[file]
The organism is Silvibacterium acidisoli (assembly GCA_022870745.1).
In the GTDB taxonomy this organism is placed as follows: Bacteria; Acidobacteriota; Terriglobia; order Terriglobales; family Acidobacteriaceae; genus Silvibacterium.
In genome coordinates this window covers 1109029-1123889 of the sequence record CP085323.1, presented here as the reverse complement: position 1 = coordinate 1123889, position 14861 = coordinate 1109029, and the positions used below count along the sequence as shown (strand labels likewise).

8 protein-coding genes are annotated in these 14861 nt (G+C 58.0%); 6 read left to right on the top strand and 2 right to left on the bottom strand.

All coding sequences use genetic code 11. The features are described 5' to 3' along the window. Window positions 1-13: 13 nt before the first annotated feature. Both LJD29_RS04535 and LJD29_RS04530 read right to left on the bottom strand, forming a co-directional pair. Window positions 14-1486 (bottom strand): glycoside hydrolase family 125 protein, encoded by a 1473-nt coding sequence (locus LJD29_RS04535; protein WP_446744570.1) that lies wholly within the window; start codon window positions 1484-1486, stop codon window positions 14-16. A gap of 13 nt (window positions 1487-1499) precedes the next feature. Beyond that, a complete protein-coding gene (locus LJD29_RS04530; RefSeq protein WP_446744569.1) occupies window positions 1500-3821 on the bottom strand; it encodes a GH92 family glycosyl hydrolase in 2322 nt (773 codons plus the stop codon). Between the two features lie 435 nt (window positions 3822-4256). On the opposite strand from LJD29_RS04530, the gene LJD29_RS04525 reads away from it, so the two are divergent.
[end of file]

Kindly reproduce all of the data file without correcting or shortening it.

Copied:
The organism is Silvibacterium acidisoli (assembly GCA_022870745.1).
In the GTDB taxonomy this organism is placed as follows: Bacteria; Acidobacteriota; Terriglobia; order Terriglobales; family Acidobacteriaceae; genus Silvibacterium.
In genome coordinates this window covers 1109029-1123889 of the sequence record CP085323.1, presented here as the reverse complement: position 1 = coordinate 1123889, position 14861 = coordinate 1109029, and the positions used below count along the sequence as shown (strand labels likewise).

8 protein-coding genes are annotated in these 14861 nt (G+C 58.0%); 6 read left to right on the top strand and 2 right to left on the bottom strand.

All coding sequences use genetic code 11. The features are described 5' to 3' along the window. Window positions 1-13: 13 nt before the first annotated feature. Both LJD29_RS04535 and LJD29_RS04530 read right to left on the bottom strand, forming a co-directional pair. Window positions 14-1486 (bottom strand): glycoside hydrolase family 125 protein, encoded by a 1473-nt coding sequence (locus LJD29_RS04535; protein WP_446744570.1) that lies wholly within the window; start codon window positions 1484-1486, stop codon window positions 14-16. A gap of 13 nt (window positions 1487-1499) precedes the next feature. Beyond that, a complete protein-coding gene (locus LJD29_RS04530; RefSeq protein WP_446744569.1) occupies window positions 1500-3821 on the bottom strand; it encodes a GH92 family glycosyl hydrolase in 2322 nt (773 codons plus the stop codon). Between the two features lie 435 nt (window positions 3822-4256). On the opposite strand from LJD29_RS04530, the gene LJD29_RS04525 reads away from it, so the two are divergent.